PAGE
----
The 20-year-old later wrote about the mistake...Read More »
This article is the first in a series on how real workers use their lunch break for more than checking Facebook or (please, no) catching up on more work.
Looking for a way at lunchtime to get your blood pumping, your back loosened up after a morning sitting in a computer chair, and your mind off of your to-do list? (Oh, yeah, and eat, too, because an empty stomach is no way to start the afternoon.) A craze called Lunch Beat has been sweeping Sweden since 2010, and it is gaining momentum in the United States and other countries.
Here’s how it works: For a fee, workers are admitted to a club for an hour of dancing to pulsating music...Read More »
If there is one thing that can kill your output at work more than anything else, it’s procrastination. This is like the arch enemy of productivity. If you have a habit of constantly putting everything off, it will be very hard to get anything done. This will not only negatively affect your productivity, but it can also harm your professional image because people will start to doubt your ability to work quickly or meet deadlines.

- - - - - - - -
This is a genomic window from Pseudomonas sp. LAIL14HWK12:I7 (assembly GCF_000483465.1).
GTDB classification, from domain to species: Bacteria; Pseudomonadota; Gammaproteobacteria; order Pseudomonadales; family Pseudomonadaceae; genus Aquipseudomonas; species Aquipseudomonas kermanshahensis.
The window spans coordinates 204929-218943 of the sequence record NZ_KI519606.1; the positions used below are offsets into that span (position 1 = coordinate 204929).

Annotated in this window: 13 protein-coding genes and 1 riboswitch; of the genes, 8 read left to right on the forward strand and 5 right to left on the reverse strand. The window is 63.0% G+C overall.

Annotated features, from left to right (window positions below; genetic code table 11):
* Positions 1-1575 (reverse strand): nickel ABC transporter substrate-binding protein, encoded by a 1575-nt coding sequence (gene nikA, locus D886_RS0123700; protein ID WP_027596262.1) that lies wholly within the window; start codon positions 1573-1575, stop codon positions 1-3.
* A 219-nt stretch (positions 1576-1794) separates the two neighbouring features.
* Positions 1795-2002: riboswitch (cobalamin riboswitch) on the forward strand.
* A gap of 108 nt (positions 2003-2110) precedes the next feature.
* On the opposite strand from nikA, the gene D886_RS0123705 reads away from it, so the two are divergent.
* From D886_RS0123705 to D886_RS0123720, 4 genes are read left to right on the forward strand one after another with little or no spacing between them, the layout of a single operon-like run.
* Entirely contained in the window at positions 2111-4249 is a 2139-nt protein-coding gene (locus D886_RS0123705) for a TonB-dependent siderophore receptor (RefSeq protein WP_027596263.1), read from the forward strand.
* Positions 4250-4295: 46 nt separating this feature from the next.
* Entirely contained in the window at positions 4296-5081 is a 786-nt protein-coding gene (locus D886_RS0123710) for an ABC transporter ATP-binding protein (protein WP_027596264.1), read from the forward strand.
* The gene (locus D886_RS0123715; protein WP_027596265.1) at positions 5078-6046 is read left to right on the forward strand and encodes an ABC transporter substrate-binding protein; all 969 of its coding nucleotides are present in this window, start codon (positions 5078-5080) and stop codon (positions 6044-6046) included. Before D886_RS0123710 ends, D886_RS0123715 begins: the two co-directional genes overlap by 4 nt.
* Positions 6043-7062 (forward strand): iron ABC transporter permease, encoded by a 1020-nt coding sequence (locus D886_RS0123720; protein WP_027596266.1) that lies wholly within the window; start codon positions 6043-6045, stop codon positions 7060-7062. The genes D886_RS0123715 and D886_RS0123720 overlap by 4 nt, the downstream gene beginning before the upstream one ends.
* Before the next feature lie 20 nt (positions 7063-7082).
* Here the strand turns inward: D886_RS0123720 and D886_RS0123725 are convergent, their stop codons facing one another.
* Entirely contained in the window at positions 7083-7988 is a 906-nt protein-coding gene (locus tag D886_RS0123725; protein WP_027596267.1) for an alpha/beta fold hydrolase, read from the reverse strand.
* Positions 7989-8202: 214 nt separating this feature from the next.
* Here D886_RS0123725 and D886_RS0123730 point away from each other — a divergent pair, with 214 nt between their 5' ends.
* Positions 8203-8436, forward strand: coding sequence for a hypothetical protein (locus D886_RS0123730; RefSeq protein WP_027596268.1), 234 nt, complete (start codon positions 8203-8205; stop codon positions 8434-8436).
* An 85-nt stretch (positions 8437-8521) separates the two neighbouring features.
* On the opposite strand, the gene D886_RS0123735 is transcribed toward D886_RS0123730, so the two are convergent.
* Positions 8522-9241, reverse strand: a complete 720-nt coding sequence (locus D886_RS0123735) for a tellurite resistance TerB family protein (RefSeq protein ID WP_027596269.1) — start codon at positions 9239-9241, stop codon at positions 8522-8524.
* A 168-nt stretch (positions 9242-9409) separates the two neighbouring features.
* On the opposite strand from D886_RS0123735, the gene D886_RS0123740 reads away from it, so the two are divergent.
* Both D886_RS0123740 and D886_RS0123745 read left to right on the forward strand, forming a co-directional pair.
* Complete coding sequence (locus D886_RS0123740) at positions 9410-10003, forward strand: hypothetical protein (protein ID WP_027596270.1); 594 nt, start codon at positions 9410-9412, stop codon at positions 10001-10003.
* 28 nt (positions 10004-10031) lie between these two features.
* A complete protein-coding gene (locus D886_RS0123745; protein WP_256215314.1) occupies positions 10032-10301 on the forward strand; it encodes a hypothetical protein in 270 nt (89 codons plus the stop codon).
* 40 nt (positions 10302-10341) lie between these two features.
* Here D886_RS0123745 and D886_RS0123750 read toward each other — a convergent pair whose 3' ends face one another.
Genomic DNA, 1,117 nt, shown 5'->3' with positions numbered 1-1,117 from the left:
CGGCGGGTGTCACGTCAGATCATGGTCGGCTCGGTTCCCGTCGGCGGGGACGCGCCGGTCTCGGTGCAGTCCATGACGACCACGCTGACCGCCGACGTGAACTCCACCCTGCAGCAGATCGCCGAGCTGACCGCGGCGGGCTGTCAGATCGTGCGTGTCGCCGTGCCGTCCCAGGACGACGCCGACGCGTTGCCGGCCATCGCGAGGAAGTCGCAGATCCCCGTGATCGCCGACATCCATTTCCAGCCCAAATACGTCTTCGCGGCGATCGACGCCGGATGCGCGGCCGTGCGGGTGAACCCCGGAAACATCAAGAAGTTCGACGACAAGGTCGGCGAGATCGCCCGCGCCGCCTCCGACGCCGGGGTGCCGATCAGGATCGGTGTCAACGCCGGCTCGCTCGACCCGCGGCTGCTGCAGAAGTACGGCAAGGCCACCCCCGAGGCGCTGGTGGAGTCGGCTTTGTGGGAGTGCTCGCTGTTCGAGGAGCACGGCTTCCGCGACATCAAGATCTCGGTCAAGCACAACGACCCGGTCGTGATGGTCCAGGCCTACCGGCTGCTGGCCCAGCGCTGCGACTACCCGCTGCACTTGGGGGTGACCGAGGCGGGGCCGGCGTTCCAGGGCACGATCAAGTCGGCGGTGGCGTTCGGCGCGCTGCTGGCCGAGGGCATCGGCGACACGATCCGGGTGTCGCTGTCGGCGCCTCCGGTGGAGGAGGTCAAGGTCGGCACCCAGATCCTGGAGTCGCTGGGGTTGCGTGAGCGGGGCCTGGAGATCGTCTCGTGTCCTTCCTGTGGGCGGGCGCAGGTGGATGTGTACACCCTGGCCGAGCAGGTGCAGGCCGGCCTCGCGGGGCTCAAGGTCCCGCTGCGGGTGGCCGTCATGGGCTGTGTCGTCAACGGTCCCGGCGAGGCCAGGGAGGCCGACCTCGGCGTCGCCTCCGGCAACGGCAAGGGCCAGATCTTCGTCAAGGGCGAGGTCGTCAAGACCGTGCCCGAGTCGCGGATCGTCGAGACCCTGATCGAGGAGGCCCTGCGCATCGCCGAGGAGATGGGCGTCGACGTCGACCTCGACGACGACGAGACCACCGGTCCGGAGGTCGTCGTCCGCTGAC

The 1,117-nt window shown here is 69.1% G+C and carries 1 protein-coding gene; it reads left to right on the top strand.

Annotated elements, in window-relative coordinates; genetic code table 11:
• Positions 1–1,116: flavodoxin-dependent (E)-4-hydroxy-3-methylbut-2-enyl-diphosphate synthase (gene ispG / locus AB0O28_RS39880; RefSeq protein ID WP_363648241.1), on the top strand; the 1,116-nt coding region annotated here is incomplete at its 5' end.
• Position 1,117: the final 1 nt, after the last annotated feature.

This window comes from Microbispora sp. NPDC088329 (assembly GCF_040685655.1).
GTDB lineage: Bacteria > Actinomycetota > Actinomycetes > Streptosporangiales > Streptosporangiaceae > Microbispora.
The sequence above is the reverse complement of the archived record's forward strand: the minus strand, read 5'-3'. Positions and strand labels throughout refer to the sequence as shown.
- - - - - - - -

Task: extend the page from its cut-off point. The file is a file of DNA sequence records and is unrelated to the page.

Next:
Of course, winning the battle against procrastination probably won’t be easy, especially if you have become accustomed to putting things off on a regular basis. One tactic is to just force yourself to conquer one challenging or annoying task first thing in the morning, so you can get it off your plate before you have a chance to come up with an excuse or...Read More »
Nobody can deny the value of networking. Building and maintaining valuable connections is a critical tool in today’s workplace. But some people have the tendency to take things too far, enjoying the networking aspect of business so much that they become obsessive about it. This can become a problem if you spend so much time networking that you barely have time to do actual work. You may also start to become overly competitive—obsessing about the number of connections, as well as likes, friends and fans you have.
This article shares some signs that you might be becoming a compulsive networker. One big red flag is if your moods are affected in a...Read More »